Staining or dying textiles with natural products such as coffee and tea is an inexpensive, non-toxic method for altering cloth. It's an easy way to create a vintage look, or to disguise those badly stained kitchen towels—not to mention, the process smells a whole lot better than using commercial dyes!
What You Need
- Cloth (We used 100% cotton)
- Tea bags or coffee
- Large pot for soaking
- Utensils for stirring and removing textiles
- Stovetop, tea kettle, or coffee pot for making the coffee or tea
For tea: Unwrap tea bags and cut off the strings and tags (or just buy generic tea bags without tags!). Brew hot water in a kettle or large pot and let the tea bags steep. I used 40 tea bags and let them steep for 15 minutes.
For coffee: Brew in a pot or dissolve instant coffee in very hot water. I used 1/2 cup of instant coffee and added it to the pot of water after turning off the heat. Be careful when adding the coffee— it can sometimes cause the water to boil up and overflow.
Step 1: If staining pre-used fabric, be sure to launder it to remove any soil or food particles just before the staining process; do not dry. When using new textiles, give them a good rinse and wring them out, but do not let them dry before moving on to the next step.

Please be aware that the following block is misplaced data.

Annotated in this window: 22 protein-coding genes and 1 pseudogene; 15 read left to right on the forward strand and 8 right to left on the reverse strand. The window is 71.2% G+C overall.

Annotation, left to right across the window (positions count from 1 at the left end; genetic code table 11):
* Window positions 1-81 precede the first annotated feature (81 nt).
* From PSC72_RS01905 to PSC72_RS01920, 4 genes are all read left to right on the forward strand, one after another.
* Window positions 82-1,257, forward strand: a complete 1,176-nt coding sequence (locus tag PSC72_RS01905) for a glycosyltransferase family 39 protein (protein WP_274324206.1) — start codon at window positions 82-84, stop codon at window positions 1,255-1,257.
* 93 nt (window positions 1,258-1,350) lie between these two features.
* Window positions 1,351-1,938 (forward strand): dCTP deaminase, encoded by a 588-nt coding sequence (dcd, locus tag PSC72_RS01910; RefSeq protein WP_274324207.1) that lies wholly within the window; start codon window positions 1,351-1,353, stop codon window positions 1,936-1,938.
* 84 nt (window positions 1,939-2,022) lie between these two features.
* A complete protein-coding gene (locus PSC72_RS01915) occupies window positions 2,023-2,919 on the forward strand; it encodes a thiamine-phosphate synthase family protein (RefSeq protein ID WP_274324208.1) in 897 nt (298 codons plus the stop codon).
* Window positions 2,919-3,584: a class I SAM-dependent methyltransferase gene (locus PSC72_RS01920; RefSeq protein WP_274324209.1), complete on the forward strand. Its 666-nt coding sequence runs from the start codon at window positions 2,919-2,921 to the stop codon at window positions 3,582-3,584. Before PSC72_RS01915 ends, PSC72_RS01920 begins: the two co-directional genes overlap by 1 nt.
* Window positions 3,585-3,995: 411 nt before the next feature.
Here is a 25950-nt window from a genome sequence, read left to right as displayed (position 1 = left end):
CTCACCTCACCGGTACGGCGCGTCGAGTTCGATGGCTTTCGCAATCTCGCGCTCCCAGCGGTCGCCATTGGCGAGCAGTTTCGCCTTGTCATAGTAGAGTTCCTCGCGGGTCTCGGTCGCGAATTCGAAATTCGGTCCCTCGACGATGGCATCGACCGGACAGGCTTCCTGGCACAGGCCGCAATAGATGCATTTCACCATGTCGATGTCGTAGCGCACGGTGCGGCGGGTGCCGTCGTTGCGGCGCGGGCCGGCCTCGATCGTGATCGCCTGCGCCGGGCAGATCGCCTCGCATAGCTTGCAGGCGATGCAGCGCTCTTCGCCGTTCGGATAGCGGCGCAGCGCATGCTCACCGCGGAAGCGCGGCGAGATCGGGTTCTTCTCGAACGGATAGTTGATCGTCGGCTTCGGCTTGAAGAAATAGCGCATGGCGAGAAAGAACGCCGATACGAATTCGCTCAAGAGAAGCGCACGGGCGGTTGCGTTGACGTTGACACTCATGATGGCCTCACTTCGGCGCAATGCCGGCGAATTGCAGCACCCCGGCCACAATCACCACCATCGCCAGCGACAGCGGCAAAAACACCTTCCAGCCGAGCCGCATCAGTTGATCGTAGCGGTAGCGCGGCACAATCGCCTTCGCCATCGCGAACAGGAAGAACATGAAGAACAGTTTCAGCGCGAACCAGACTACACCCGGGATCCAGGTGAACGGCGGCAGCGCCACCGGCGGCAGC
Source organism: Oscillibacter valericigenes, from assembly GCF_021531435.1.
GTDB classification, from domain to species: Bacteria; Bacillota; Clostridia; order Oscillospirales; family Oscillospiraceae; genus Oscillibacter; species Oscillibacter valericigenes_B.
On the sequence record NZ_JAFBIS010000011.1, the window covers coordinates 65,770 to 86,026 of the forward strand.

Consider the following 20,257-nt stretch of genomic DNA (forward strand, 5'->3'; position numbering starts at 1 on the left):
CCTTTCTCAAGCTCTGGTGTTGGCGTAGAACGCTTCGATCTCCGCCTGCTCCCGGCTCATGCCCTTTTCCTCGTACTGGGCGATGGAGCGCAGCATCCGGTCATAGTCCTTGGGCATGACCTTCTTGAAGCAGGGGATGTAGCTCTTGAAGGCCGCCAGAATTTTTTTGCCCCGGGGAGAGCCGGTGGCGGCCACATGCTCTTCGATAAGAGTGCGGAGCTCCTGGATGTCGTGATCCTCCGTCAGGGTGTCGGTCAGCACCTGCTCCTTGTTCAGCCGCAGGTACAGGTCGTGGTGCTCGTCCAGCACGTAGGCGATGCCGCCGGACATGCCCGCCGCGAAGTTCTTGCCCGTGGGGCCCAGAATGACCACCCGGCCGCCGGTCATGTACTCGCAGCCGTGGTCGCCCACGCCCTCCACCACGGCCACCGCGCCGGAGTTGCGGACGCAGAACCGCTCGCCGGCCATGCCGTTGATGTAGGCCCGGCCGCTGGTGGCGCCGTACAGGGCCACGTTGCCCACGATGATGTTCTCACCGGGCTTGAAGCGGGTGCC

Step 2: Turn off the heat and insert the damp cloth into the brew of your choice. Swirl the cloth around and try to get it down to the bottom of the pan so that it's completely submerged. If pieces start popping up, use extra kitchen utensils to hold them under.
Step 3: Let the cloth steep for at least 1 hour. The stronger the tea or coffee and the longer you let the cloth steep, the deeper the stain. I let both my coffee and tea baths soak overnight.
Step 4: When the cloth is finished steeping, remove it from the brew and briefly rinse in a cold water bath. Add a splash of vinegar to set the color and let soak for 10 minutes.
If you want to remove the tea or coffee scent (which will be mild), try washing your cloth in the sink with Woolite, or you may wash it briefly in the washing machine. Washing and rinsing the fabric will take the color “down,” so you may omit this step if you want a darker color.
If you decide the stain is just too light, repeat the steps and stain it again.
Step 5: Let dry and iron if necessary. After wringing out the excess water, I popped my towels in the dryer on low heat for about 30 minutes.
Pictured above (L-R): undyed towel, tea-stained towel, coffee-stained towel. Both dyed towels sat in their baths for the same amount of time, with the tea creating a darker stain than the coffee.
Edited from an original post by Anne Reagan published on February 10, 2010.
Have a really great DIY project or tutorial that you want to share with others? Let us know! We love checking out what you're making these days, and learning from our readers. When you're ready, click here to submit your project and photos.
(Image credits: Ashley Poskin)